David White v. Commissioner., United States Tax Court - Memorandum Decision, T.C. Memo. 1997-459, Docket No. 10350-97., Filed October 8, 1997
David White v. Commissioner.
United States Tax Court - Memorandum Decision
T.C. Memo. 1997-459
Docket No. 10350-97.
Filed October 8, 1997.
David White, pro se. Blaise Gately Dusenberry and David W. Johnson, for the respondent.
DAWSON, Judge: This case was assigned to Special Trial Judge Robert N. Armen, Jr., pursuant to the provisions of section 7443A(b)(4) and Rules 180, 181, and 183. 1 The Court agrees with and adopts the opinion of the Special Trial Judge, which is set forth below.
1 Unless otherwise indicated, all section references are to the Internal Revenue Code in effect for the taxable years in issue, and all Rule references are to the Tax Court Rules of Practice and Procedure.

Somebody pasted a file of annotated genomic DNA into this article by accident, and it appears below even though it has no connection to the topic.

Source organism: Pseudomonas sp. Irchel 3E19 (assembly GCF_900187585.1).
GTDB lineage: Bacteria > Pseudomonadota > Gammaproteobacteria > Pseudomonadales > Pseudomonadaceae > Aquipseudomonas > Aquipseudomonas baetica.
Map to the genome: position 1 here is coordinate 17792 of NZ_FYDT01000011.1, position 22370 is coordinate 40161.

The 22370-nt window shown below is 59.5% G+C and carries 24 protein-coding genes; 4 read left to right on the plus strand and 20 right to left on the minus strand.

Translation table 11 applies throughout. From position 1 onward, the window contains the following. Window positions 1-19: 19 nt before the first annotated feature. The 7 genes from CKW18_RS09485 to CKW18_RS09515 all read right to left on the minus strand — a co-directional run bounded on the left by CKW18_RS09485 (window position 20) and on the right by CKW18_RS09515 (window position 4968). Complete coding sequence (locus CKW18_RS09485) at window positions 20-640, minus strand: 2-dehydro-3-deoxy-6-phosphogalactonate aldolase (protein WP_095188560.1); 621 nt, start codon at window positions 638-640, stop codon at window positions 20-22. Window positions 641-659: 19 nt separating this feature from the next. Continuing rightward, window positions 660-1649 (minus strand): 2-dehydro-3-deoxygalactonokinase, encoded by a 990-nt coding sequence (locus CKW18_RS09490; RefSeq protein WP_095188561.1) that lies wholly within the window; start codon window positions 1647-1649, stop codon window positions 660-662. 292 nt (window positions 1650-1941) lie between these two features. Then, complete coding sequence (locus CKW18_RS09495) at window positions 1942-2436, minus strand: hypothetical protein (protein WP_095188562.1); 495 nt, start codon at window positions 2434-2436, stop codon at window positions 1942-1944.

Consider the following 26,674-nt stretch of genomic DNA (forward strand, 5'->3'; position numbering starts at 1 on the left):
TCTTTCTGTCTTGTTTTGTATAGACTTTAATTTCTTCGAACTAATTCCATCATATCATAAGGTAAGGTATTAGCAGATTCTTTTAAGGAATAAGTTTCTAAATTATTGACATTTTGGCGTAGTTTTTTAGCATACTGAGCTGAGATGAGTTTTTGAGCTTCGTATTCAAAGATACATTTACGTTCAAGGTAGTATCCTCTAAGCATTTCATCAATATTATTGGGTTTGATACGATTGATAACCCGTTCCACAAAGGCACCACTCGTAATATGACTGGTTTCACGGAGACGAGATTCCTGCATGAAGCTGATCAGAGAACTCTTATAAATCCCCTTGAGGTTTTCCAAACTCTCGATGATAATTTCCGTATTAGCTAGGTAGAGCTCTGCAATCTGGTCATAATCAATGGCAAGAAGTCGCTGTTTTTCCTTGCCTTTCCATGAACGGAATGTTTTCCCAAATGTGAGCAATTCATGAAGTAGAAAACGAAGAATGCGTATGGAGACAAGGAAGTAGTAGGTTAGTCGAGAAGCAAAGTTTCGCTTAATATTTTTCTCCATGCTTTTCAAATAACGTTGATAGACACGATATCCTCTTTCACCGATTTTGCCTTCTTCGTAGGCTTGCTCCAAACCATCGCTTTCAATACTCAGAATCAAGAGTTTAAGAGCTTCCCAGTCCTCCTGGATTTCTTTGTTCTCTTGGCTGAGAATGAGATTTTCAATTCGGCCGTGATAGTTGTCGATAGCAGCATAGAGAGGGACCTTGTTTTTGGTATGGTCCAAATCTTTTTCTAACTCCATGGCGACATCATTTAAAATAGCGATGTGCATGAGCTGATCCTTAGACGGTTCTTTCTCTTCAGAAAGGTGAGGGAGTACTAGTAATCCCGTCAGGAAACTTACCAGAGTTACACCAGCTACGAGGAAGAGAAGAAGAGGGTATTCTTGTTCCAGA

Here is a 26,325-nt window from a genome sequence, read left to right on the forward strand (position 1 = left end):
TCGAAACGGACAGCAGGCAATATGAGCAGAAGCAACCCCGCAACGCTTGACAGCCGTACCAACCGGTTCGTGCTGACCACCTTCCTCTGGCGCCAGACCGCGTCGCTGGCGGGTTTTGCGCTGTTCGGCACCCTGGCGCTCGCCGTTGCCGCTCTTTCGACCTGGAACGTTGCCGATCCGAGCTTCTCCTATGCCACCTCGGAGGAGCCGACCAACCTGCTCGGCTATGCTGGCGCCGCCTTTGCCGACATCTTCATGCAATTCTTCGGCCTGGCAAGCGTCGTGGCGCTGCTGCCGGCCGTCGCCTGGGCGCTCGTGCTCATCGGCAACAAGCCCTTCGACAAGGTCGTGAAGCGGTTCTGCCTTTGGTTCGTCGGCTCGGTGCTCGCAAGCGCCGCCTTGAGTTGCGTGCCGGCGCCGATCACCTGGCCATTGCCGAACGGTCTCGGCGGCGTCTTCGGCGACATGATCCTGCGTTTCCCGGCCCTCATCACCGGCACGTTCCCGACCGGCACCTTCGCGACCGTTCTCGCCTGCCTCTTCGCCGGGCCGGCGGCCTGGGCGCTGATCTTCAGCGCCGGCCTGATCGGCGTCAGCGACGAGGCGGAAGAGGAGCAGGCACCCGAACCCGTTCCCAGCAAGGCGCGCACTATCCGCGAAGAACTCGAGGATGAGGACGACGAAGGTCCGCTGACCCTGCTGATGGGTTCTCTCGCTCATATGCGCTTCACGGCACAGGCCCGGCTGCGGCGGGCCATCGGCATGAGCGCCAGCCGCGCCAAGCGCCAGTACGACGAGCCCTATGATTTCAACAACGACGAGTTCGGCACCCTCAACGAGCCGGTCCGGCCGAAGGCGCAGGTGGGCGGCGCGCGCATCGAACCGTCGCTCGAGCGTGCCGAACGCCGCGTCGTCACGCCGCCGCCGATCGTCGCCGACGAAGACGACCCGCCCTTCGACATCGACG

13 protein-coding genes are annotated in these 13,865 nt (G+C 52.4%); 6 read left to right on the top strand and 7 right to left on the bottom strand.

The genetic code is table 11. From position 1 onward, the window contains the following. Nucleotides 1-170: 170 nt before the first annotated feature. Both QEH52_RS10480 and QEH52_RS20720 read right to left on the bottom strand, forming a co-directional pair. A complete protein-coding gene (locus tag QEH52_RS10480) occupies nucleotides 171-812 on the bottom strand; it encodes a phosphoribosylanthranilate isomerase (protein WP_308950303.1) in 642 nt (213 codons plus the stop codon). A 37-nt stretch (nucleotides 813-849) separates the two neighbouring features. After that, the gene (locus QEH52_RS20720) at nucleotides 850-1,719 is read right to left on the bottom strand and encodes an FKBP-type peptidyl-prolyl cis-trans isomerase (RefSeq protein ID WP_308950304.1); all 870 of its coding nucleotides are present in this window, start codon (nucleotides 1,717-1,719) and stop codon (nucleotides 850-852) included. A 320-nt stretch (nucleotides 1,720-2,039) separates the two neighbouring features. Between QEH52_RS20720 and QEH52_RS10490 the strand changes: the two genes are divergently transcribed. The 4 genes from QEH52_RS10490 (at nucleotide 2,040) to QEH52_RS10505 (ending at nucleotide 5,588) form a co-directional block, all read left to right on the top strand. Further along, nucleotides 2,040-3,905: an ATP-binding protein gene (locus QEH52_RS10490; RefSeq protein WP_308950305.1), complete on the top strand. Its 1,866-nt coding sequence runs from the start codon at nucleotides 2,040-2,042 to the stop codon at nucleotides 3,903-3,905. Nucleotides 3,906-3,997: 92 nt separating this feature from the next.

OPINION OF THE SPECIAL TRIAL JUDGE
ARMEN, Special Trial Judge: This matter is before the Court on respondent's Motion to Dismiss for Failure to State a Claim Upon Which Relief Can Be Granted. As explained in greater detail below, we shall grant respondent's motion.
Respondent issued a notice of deficiency to petitioner determining deficiencies in and additions to his Federal income taxes for the years and in the amounts as follows:
The notice of deficiency includes an explanation that the adjustments to petitioner's taxable income are attributable to petitioner's failure to file tax returns reporting various items of income including: (1) Nonemployee compensation paid by Lincoln Investment Planning, General American Life, and Willow Fork Drainage District; (2) interest paid by Charles Schwab & Co.; First City Texas, and Texas Commerce Bank; (3) dividends paid by Alger Money Market Portfolio; (4) gains derived from stock/bond sales in 1992; and (5) prizes and awards received from Lincoln Investment Plan in 1994. Those items of income were reported to respondent on Forms 1099 and other information returns submitted by the payors.